Fabo Feng, Chuiguo Sun, ZhongQiang Chen

April 2015, Volume 24, Issue 5, pp 947 - 954 Original Article Read Full Article 10.1007/s00586-015-3818-0

First Online: 06 March 2015


We set out to establish a magnetic resonance imaging (MRI) and computed tomography (CT)-based diagnostic method for determining the responsible segments in thoracic myelopathy due to ossification of the ligamentum flavum (OLF).


Forty-four patients who underwent surgery for treatment of myelopathy due to OLF between June 2005 and May 2013 were enrolled in this study as the myelopathy group. Forty-four patients who were identified through CT and MRI scans to have OLF but had no definite neurologic deficits prior to the examination were included as the control group. MRI and CT examination were reviewed, and the degree of spinal canal compromise was graded on axial T2-weighted MRI. Anteroposterior spinal canal diameter was measured at the maximally stenosed level on axial and sagittal CT. The canal grade and the cross-section area-occupying ratio were measured and calculated on the CT scans. The diagnostic coincidence rates for the indices were then compared.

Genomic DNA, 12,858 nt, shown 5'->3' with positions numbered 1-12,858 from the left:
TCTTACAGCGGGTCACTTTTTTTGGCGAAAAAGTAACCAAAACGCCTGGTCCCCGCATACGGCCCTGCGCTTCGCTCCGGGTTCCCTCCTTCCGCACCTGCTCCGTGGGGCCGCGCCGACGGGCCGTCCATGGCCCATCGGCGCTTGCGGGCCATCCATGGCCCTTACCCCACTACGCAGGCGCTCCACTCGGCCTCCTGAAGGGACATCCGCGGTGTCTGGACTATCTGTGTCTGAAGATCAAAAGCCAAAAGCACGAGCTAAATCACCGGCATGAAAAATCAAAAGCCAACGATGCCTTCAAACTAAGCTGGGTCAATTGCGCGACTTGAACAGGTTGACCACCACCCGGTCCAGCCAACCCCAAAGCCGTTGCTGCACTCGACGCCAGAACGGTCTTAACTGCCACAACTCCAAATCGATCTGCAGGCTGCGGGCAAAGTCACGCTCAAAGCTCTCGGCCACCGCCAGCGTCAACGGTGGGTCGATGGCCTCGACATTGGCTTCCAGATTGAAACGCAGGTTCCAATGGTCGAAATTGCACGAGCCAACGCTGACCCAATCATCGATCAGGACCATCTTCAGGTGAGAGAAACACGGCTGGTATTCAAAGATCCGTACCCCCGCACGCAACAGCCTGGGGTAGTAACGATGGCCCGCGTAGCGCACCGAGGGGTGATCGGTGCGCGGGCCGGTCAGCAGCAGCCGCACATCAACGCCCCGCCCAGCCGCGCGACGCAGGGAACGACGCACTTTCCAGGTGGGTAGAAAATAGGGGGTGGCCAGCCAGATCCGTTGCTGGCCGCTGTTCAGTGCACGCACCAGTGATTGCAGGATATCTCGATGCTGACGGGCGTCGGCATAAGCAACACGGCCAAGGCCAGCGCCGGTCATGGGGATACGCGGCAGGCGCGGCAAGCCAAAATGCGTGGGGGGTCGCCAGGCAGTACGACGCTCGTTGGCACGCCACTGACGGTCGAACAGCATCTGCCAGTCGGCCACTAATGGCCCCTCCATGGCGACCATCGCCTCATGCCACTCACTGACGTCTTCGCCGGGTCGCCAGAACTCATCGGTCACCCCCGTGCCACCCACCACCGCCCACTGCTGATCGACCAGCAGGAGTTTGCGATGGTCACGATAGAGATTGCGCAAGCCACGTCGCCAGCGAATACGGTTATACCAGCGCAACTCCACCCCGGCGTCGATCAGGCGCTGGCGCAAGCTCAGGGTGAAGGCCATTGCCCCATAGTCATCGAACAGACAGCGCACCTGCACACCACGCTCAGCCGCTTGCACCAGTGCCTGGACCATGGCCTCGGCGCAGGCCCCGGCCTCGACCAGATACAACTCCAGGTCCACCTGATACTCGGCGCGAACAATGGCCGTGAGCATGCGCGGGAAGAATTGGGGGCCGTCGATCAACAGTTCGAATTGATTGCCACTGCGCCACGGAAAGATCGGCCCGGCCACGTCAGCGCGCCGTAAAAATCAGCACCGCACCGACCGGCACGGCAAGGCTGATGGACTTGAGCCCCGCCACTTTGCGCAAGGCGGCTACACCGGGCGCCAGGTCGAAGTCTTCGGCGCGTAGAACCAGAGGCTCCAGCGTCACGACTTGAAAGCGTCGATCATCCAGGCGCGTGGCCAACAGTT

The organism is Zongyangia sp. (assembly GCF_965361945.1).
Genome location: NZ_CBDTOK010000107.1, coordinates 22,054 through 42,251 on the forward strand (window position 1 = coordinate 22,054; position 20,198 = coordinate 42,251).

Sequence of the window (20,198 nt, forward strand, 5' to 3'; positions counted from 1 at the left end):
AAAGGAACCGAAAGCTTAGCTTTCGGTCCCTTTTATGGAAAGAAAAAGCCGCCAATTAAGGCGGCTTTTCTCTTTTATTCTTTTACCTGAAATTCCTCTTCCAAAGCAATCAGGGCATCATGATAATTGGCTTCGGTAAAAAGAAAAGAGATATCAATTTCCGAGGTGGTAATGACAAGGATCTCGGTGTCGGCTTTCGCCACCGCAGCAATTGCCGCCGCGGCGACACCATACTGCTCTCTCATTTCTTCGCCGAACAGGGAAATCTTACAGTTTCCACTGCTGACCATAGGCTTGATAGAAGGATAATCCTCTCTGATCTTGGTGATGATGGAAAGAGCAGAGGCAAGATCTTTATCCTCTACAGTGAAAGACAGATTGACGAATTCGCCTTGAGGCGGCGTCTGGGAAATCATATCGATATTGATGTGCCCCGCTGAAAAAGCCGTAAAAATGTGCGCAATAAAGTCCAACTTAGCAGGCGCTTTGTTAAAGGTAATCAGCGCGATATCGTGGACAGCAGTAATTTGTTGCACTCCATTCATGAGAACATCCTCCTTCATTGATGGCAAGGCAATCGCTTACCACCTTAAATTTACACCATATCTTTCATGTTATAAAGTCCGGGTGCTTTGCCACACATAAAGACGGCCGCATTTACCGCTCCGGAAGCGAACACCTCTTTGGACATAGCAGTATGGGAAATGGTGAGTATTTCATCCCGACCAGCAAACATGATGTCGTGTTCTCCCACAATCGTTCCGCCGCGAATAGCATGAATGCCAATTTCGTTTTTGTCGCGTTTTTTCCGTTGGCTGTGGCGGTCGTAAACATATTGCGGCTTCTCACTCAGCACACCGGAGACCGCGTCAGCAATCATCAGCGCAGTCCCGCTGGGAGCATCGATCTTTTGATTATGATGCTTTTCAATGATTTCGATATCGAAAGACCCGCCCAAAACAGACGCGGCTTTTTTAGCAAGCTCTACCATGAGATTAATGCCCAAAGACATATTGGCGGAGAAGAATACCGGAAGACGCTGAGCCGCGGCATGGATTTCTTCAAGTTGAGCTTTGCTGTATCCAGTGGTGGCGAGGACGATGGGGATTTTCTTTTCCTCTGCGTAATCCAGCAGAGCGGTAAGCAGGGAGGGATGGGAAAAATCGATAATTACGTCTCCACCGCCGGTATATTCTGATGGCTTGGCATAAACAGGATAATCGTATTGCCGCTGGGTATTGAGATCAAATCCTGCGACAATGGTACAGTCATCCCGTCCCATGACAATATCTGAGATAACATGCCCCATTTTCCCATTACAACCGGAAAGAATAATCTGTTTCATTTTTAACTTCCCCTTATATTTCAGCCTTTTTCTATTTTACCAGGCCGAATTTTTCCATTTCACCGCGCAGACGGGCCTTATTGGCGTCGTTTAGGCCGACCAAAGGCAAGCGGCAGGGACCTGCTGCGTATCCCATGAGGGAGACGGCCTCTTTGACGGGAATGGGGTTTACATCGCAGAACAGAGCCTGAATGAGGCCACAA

Cases of Grade IV were all in the myelopathy group while cases of Grade II were all in the control group. The canal grade (paramedian) was the most relevant continuous variable with the largest JOA score (r = 0.685, P < 0.005). A canal grade (paramedian) of <60 % can be used as a critical value for determining OLF-induced myelopathy (sensitivity and specificity, 95.5 %).


Spinal canal compromise is relevant to spinal cord deficits in patients with OLF, and a canal grade (paramedian) can be used to quantify spinal cord deficits. Additionally, a canal grade (paramedian) of <60 % on axial CT scan can serve as a critical value for diagnosing OLF-induced myelopathy, especially for Grade III compression on T2-weighted MRI.

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